I am noticing a suspiciously growing trend amongst sample lib developers to PREANNOUNCE stuff. Like a year or more ahead of time.
Typically, the dev will say that 'all the recording is done we just <insert vague reasons here>
Either you -have- a product or your don't. This process got people in the -general- software biz pretty hot years ago but that message hasn't (like so many good practices) seemed to have caught on yet in the wonderful music world.
I want to encourage devs to exercise some restraint and either:
1. Don't announce products you have no intention of realistically shipping in more than a few months time.
2. If you -do- get delayed, please -do- send out periodic updates to your customers to let them know the -real- score.
Preannouncing stuff years ahead of time was bad for business customers because it handcuffed them on buying decisions. For musicians it's the same thing. We -want- to remain loyal BUT it's not fair to try to squeeze the last bit of juice out of that loyalty. After all: we have deadlines/projects too and if you really -aren't- going to ship anytime soon, please let us know so we can consider other possibilities.
Personally, I would respect a guy -more- for being stand up like that. After all, most of us lib sluts end up buying everything sooner or later, right?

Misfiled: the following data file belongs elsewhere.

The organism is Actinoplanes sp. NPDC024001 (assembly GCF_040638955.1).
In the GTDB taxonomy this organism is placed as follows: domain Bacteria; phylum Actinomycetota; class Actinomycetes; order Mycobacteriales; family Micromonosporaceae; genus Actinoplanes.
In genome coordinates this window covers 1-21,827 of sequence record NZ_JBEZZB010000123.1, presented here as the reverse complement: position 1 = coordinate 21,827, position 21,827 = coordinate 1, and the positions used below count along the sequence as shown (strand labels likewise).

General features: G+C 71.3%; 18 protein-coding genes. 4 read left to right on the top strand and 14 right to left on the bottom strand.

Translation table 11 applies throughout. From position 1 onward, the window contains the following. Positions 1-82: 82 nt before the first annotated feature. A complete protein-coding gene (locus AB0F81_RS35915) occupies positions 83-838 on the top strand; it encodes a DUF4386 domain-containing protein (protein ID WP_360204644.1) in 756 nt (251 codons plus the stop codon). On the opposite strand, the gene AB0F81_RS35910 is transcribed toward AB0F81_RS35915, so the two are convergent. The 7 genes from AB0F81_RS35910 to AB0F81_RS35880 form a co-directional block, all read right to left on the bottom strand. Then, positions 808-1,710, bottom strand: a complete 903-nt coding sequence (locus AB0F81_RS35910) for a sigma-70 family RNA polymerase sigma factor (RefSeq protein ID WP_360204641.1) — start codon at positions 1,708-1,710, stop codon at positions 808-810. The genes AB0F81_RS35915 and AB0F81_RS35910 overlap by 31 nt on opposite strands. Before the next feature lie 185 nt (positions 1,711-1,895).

Given that sample libraries are getting larger (and usually more expensive), I can easily see why developers want to keep you "locked" into their product -- they want to make sure you haven't spent that money on another library.
You are correct that this practice can be risky, especially if delays occur.
You also have to take into account that sometimes releasing a library at the same time there are 3 or 4 released that are practically the same as yours may not be wise commercially, there are much more important commercial reasons, these are not vague or frivolous, they might mean the success or failure of a product. Also, sometimes I guess (and by no means am I putting myself in that category, but I've seen the inverse where another developer wouldn't have released a library had he heard another developer's end result product) so there are many other reasons why a library might not be released at a certain point, this is a small business field and developers have a lot riding on the success or failure of a released product.